Thailand’s military and police have suppressed the release of an independent report assessing human rights in the kingdom during the first 100 days of the latest coup. A panel discussion on the topic was canceled by the organizers, fearing arrest if they did not comply with a letter from military leaders telling them not to hold the meeting.
Organizers explaining reasons to cancel event shortly before police officers arrived with the formal request.
As organizers were explaining to reporters why they felt it prudent to cancel a human rights panel discussion and delay the release of a report on freedoms, police officers entered the Foreign Correspondents’ Club of Thailand.
A policeman handed copies of what was termed a request for cooperation from the 1st Calvalry Division of the King’s Guard, acting on behalf of the National Council for Peace and Order.
A policeman told the three panelists from Amnesty International, the Thai Lawyers for Human Rights and the Cross Cultural Foundation he has a personal copy of the letter - which had earlier been faxed to the Foreign Correspondents’ Club - for each of them. The letter asked them not to hold the human rights event.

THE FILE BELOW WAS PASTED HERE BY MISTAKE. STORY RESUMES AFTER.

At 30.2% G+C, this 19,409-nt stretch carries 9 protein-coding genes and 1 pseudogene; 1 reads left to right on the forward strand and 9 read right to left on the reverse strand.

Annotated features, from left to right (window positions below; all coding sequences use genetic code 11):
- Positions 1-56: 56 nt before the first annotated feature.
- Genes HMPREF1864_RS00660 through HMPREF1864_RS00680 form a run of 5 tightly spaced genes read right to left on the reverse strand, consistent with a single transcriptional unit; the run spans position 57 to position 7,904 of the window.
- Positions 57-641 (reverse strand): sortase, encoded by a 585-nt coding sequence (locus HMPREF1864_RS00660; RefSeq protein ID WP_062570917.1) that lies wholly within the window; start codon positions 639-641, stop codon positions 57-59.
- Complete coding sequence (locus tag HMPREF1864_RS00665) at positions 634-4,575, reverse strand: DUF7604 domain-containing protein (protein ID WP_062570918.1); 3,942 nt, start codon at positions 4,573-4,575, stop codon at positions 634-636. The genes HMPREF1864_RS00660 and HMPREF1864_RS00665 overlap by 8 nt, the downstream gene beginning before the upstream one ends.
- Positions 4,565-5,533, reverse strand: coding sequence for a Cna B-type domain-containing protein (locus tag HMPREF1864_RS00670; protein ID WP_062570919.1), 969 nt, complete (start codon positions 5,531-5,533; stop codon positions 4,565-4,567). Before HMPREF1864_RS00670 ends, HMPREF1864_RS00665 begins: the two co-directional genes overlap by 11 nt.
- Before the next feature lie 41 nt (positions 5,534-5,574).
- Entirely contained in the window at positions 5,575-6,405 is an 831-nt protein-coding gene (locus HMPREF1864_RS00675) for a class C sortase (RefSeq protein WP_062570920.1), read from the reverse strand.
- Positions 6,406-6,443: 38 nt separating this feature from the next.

Martial law was declared in Thailand two days before the May 22 coup and remains in effect. There are restrictions on any meetings considered of a political nature or activities deemed critical of the junta. Freedom of the press has been restricted.
Pawinee Chumsri, Thai Lawyers for Human Rights, (center) displays for photographers her copy of the letter received from police.
Pawinee Chumsri, with the organization Thai Lawyers for Human Rights, says in light of the situation it was deemed prudent to comply with the authorities’ request to stop the event.
Pawinee says the groups consider the call to cancel the event a violation of their freedom of expression and the right of citizens to receive information about the human rights situation in the country.
She promised the report on human rights in Thailand would be released by other means in the near future.
The organizations had been poised to detail complaints to the hotline of the lawyers’ organization regarding alleged human rights violations during the first 100 days under the junta.
General Prayuth Chan-ocha, the army chief who deposed Thailand’s civilian government, said on Tuesday the junta will focus on internal security now that the Cabinet is taking office. He also stated martial law needs to remain in effect, for now, to maintain order.
An appointed legislature, handpicked by the army chief, last week unanimously approved the general as the country’s prime minister - he was the only candidate.
Twelve members of the Prayuth Cabinet are active or retired officers of the security forces.
Some international rights organizations have condemned the Thai military’s detention of politicians, activists and journalists. Most of those held have been released after a week or less with warnings, but some face criminal charges.
The junta says its mission is to return happiness to the Thai people after an extended period of political turmoil. General Prayuth has promised general elections before the end of next year after a sweeping reform of the country’s political structure.